When these figures are studied in the OFFICIAL REPORT it will be seen that they reveal, between the sites available and the programme of the Manchester Corporation of 3,000, a site deficiency of 20,595 houses. Even if sites had been found for these, we would still in 1971 have 20,000 unfit houses. There, in the shortage of sites, is the heart of the matter and what we want to know from the Minister is where can our people go? Do the Government accept the urgency of the matter? Clearly, they have been made aware of it by my hon. Friends and by the Manchester Members on the other side of the House over and over again.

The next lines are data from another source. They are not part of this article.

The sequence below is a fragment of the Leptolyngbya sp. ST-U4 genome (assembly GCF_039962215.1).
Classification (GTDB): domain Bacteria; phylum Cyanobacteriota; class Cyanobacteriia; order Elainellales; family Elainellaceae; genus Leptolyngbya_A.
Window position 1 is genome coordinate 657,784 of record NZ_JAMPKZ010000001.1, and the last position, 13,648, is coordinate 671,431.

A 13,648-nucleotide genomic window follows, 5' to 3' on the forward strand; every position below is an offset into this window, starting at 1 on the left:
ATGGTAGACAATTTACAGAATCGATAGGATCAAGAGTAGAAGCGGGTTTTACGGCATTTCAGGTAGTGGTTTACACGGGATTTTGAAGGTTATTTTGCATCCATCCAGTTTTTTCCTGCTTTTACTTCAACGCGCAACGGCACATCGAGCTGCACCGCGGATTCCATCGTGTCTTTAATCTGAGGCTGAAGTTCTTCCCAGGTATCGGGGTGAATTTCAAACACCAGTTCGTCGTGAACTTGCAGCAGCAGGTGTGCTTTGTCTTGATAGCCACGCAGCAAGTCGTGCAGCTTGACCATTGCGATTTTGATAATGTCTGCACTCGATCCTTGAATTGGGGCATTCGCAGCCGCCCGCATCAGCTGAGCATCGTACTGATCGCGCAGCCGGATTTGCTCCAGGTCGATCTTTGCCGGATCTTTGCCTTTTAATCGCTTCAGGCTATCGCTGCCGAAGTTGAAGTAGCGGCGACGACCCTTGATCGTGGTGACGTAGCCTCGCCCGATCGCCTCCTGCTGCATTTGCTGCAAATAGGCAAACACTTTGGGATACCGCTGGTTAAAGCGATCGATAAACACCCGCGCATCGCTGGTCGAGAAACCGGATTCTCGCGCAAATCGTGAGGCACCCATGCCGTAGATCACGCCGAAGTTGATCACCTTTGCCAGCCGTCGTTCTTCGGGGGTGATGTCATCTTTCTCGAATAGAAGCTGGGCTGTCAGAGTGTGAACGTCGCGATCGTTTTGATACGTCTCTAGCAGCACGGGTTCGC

The right hon. Gentleman who is now the Minister of Defence, on 5th June. 1956, in answering a Question which I put to him, said that he was … well aware of Manchester's serious housing shortage. Apart from the slum areas, the city will before long run out of land …within and around its boundaries. He went on to speak of the failure of the Manchester Corporation and surrounding local authorities to agree, but said: In view of this prolonged deadlock, I am now considering what action should be taken; and I will make a further statement in due course."—[OFFICIAL. REPORT. 5th June, 1956; Vol. 553, c. 401 On 26th June, I asked him whether he had any statement to make, and the right hon. Gentleman said he had nothing to add and that he was still hoping for local authorities to come to an agreement. I then gave notice that I proposed to raise this matter on the Adjournment.